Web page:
Climate Scientists Enlist Narwhals to Study the Arctic Ocean

By Eliza Strickland | November 1, 2010 12:47 pm

narwhalsThe newest climate researchers are those one-horned wonders of the sea, narwhals. Researchers recruited these marine mammals to gather data about ocean temperatures in Baffin Bay, an icy stretch of the Arctic between northern Canada and Greenland. The project was a collaboration between several climate scientists and marine biologist Kristin Laidre, who declared the experiment a success.

“Narwhals proved to be highly efficient and cost-effective ‘biological oceanographers,’ providing wintertime data to fill gaps in our understanding of this important ocean area,” said Laidre. [Discovery News]

Researchers were eager for assistance, because the difficulty of gathering data in the Arctic winter had led to a hole in the climate data. Says study coauthor and oceanographer Mike Steele:

“We basically knew nothing about winters up in Baffin Bay.” … Traditionally, researchers take seawater temperatures by hanging devices below a survey ship or a helicopter, or by leaving a team on the pack ice over a season to periodically lower a conductivity-temperature-depth (CTD) probe into the water below. But these options are not practical at Baffin Bay in winter, when it is often inaccessible or inhospitable to researchers. [Nature News]

For three winters, the researchers followed 14 narwhals with satellite transmitters, and collected data as the mammals cruised the waters and dove for halibut. The results showed that winter temperatures in the middle of Baffin Bay were about 1.6° Fahrenheit warmer than climate models had predicted. But the climate scientists say they weren’t surprised to find yet warming in the Arctic, which is heating up faster than the rest of the planet.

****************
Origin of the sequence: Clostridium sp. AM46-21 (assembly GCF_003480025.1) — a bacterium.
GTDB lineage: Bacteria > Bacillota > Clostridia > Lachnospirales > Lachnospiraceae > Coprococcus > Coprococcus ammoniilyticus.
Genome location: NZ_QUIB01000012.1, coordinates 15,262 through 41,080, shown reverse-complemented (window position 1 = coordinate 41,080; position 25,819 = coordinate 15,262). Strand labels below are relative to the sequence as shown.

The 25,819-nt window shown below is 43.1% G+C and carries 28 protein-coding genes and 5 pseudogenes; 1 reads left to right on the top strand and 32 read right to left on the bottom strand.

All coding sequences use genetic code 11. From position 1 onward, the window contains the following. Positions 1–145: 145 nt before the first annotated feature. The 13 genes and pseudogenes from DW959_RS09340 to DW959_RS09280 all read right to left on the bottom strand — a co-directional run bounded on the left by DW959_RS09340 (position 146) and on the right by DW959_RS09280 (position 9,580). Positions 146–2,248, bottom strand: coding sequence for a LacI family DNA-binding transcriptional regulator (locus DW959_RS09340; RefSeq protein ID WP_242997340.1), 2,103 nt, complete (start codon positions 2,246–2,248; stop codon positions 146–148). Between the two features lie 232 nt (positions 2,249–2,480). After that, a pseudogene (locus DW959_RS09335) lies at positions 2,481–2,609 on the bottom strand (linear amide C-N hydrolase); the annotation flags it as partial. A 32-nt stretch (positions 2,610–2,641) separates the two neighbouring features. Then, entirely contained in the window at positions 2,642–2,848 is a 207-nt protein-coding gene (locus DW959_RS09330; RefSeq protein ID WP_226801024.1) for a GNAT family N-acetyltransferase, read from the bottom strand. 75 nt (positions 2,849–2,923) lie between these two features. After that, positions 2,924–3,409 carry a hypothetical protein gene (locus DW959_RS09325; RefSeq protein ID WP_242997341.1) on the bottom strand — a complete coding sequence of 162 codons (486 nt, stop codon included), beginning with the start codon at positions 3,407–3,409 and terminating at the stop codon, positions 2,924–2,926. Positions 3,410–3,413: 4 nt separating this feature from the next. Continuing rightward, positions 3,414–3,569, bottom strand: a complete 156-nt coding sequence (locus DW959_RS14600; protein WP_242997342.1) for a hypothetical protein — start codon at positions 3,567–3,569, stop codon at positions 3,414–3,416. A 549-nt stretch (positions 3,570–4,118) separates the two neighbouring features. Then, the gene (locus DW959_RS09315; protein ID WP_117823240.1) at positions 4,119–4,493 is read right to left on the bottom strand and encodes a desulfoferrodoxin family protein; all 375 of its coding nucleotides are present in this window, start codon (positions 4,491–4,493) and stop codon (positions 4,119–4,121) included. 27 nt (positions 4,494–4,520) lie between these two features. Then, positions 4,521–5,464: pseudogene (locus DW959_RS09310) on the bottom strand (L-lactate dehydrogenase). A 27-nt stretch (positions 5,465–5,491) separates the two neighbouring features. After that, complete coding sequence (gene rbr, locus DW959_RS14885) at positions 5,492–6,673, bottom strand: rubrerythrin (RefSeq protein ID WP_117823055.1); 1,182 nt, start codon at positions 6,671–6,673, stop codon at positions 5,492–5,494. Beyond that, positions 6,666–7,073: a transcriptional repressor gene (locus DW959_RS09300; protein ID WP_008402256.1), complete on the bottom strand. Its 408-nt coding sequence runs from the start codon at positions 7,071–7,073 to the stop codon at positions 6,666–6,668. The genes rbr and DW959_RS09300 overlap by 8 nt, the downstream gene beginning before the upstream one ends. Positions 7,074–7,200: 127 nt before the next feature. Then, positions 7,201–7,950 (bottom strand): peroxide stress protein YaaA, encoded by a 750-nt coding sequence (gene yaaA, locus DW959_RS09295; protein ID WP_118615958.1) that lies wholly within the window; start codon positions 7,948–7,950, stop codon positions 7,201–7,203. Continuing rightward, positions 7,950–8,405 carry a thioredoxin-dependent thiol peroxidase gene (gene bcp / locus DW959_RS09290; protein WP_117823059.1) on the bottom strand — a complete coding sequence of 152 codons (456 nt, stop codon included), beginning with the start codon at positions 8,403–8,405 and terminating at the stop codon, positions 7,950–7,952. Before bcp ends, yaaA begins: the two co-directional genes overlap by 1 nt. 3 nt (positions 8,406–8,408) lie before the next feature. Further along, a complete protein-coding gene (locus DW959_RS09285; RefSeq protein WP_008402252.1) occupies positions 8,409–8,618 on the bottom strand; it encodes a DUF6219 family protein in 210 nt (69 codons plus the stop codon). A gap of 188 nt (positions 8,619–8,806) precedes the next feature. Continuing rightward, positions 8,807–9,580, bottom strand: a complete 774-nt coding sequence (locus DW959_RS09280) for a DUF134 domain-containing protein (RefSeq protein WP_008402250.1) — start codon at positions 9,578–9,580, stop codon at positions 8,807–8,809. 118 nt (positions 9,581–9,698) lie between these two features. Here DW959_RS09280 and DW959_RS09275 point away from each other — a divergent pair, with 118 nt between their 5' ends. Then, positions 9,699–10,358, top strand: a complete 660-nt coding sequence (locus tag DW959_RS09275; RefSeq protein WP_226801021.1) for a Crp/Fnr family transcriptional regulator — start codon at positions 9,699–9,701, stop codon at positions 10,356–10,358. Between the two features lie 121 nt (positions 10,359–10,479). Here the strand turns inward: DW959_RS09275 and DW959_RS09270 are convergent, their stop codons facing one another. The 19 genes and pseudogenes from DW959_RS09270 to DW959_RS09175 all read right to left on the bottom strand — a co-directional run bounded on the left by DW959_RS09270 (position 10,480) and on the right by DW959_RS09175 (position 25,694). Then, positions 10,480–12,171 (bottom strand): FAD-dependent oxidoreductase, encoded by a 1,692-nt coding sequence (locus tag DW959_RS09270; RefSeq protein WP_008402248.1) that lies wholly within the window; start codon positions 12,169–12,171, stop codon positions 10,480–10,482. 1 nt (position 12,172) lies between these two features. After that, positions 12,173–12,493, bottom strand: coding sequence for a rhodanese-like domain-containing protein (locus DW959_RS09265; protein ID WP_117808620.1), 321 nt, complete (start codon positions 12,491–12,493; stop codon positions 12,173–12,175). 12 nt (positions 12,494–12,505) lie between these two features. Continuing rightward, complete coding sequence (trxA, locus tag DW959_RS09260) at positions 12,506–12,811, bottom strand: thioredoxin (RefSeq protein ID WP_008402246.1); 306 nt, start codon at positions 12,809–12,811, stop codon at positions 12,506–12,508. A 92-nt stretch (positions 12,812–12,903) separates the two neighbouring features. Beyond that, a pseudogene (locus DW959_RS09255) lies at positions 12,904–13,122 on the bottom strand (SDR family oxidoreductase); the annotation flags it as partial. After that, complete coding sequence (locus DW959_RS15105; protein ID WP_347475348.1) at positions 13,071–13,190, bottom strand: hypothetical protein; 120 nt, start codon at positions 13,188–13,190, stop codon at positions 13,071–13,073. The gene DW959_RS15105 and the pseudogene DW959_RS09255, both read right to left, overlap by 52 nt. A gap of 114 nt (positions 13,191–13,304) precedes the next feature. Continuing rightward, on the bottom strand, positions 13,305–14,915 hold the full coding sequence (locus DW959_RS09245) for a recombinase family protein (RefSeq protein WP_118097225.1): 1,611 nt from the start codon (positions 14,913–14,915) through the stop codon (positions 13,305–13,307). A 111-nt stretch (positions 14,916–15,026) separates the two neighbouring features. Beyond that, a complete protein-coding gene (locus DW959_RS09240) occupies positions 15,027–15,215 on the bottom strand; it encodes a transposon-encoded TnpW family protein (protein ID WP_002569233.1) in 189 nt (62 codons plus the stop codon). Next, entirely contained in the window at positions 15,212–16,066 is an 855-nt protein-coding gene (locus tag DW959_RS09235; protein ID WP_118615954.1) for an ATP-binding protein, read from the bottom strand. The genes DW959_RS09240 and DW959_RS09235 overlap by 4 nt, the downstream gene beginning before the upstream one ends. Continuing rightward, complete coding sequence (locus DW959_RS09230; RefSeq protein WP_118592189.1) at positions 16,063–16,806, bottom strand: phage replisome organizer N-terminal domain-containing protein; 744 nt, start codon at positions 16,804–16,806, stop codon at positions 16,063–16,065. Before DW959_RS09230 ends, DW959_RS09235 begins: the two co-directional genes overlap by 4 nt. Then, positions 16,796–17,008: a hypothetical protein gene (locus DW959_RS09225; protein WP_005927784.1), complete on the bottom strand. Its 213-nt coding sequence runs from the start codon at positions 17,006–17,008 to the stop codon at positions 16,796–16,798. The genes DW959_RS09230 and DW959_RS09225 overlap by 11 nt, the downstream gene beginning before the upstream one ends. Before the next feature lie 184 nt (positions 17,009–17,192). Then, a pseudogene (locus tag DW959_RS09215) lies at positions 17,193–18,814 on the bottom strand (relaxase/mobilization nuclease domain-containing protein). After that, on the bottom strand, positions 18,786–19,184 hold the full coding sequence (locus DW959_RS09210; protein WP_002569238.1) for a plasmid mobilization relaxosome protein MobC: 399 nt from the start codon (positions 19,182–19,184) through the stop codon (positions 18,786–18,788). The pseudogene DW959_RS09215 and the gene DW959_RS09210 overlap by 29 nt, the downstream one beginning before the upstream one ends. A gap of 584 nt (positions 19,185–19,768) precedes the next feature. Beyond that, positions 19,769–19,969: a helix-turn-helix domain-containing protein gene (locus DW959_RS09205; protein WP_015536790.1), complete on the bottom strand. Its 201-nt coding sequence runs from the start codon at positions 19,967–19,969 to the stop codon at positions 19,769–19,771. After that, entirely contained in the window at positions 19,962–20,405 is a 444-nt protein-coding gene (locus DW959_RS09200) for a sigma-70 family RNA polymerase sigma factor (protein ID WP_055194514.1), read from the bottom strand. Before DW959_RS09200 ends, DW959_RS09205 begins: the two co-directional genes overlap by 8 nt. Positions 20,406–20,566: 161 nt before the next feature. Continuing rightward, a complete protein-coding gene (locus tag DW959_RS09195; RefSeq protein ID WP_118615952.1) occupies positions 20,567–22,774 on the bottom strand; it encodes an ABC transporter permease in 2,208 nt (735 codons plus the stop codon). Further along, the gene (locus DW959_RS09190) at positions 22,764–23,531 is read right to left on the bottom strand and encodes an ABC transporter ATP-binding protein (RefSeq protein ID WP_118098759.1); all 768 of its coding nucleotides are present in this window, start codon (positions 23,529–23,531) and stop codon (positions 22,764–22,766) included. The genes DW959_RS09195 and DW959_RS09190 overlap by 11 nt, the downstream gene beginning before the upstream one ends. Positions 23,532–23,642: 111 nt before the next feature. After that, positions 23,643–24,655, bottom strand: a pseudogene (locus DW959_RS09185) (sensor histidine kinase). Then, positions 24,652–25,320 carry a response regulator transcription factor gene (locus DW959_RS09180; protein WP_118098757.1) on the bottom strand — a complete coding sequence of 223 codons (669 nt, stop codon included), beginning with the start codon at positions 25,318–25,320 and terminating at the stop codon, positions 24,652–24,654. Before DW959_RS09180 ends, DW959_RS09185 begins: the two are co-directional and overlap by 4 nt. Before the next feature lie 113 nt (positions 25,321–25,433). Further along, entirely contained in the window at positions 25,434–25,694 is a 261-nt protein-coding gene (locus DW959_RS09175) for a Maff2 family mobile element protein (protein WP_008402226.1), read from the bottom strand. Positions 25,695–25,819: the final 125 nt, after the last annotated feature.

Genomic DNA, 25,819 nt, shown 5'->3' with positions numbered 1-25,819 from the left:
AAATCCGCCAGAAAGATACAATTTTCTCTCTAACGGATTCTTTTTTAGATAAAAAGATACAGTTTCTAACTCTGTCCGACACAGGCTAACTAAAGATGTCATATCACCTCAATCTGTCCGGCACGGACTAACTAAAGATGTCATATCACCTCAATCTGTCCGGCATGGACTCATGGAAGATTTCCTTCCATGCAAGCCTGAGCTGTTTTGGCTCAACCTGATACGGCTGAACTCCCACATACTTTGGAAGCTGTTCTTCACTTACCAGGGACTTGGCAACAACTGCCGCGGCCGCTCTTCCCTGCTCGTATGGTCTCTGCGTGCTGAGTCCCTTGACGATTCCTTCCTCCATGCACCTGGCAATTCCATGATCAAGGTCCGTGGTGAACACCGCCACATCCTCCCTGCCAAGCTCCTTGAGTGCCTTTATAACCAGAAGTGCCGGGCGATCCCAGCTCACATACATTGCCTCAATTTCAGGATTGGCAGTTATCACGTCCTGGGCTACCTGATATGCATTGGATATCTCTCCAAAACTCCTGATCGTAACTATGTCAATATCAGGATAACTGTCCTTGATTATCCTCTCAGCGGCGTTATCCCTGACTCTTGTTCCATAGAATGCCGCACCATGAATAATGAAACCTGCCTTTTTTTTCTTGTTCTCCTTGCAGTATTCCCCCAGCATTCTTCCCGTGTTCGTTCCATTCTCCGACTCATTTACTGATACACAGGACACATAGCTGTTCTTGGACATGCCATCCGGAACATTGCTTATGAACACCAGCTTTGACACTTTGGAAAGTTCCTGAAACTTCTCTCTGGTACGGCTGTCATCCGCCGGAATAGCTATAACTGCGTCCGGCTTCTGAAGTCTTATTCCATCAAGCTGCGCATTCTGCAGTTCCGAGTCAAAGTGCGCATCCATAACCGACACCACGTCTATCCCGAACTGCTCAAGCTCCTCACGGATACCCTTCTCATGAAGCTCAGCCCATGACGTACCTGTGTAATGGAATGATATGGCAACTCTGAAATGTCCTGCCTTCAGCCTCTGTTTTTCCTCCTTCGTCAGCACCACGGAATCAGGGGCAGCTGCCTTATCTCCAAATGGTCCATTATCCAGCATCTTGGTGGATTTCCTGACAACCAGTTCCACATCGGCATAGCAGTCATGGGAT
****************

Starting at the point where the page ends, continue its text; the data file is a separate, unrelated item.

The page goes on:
This study, published in the Journal of Geophysical Research, was largely a proof of concept, but now that the researchers feel confident in their cetacean helpers’ ability to monitor the seas, they may attempt other experiments. For example, narwhals could be equipped with salinity sensors, Laidre told Nature News, to provide data on how much fresh water is draining into the ocean from from melting glaciers.

Related Content:
80beats: Arctic Report Card: Warm Weather and Melted Ice Are the New Normal
80beats: Humpback Whale Busts the Mammal Migration Record With 6000-Mile Trip
80beats: Whales Have to Shout to Be Heard in Today’s Noisy Oceans
80beats: Update: International Whaling Deal Falls Apart

Image: Wikimedia Commons

CATEGORIZED UNDER: Environment, Living World
  • Valentin Furnica

    Biologists must draw out the sensors after experiments. The animals must be free. It is most important for our environment.

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